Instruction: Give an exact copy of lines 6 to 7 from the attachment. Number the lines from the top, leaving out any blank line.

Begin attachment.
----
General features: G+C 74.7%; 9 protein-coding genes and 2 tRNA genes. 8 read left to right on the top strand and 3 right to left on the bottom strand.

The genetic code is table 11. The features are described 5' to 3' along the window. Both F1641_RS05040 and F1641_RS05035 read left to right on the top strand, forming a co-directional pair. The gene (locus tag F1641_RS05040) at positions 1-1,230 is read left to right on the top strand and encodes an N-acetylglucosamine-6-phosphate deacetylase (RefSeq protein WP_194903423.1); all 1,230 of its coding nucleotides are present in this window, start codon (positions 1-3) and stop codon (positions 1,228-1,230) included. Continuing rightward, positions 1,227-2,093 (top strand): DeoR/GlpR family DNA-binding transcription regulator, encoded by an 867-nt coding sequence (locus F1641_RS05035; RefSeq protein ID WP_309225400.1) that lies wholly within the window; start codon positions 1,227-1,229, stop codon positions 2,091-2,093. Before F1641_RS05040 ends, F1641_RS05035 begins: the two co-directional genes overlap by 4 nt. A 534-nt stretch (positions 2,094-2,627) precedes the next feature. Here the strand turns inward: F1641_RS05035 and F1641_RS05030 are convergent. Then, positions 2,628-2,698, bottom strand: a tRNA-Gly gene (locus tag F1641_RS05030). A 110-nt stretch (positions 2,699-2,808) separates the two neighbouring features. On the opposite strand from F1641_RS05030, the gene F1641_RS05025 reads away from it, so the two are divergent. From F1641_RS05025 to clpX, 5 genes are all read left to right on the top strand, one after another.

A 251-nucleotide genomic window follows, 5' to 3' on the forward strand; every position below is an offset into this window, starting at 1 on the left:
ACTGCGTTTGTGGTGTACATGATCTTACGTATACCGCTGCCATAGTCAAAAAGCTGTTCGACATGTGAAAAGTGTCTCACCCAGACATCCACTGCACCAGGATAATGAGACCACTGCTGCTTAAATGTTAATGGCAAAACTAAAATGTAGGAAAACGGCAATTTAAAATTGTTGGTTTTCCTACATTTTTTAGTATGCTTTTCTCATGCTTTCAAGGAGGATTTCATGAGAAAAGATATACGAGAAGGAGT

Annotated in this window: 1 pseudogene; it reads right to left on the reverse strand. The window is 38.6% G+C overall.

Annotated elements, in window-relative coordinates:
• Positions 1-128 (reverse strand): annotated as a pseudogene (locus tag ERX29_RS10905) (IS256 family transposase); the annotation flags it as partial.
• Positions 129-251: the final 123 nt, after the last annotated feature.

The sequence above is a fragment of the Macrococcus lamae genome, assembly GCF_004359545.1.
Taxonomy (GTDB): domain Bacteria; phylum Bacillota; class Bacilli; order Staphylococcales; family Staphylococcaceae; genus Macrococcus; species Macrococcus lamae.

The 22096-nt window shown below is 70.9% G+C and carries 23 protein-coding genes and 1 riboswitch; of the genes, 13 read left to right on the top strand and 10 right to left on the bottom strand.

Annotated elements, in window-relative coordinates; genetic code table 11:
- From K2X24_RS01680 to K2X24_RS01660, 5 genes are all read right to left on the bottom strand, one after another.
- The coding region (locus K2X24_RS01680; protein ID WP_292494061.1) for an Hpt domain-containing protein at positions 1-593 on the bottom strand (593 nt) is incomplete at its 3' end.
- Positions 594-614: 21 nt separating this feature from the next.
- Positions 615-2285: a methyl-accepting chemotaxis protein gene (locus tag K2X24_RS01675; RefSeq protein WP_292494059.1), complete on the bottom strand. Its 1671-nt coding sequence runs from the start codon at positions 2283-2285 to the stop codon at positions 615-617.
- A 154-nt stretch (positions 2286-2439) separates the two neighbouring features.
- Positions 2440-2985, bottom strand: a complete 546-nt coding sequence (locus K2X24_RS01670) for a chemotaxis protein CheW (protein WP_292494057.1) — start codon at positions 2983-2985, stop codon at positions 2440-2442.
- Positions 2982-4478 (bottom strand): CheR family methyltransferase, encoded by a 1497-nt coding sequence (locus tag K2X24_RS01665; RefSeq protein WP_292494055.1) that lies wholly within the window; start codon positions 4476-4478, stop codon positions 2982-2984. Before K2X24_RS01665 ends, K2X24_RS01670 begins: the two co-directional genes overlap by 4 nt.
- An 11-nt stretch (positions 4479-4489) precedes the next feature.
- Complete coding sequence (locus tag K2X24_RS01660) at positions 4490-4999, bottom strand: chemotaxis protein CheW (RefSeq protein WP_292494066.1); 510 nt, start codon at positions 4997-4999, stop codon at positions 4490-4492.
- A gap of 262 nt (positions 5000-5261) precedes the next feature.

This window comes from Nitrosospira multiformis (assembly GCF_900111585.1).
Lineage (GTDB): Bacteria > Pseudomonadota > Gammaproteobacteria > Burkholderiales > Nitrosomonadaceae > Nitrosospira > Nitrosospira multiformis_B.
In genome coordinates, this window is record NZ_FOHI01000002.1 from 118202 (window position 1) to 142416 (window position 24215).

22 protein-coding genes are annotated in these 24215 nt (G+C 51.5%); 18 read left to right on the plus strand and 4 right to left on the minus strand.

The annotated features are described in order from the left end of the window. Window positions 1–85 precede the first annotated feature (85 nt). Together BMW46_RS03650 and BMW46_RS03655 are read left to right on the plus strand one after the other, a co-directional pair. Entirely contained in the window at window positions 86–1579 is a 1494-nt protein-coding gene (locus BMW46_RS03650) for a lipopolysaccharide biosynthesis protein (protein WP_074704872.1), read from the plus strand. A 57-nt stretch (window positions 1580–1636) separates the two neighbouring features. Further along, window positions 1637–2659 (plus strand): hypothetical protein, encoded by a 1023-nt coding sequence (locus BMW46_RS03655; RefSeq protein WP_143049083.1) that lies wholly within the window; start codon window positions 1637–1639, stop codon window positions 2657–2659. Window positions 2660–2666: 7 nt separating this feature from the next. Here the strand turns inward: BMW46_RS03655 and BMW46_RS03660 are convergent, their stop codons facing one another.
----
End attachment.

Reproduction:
Annotated elements, in window-relative coordinates:
• Positions 1-128 (reverse strand): annotated as a pseudogene (locus tag ERX29_RS10905) (IS256 family transposase); the annotation flags it as partial.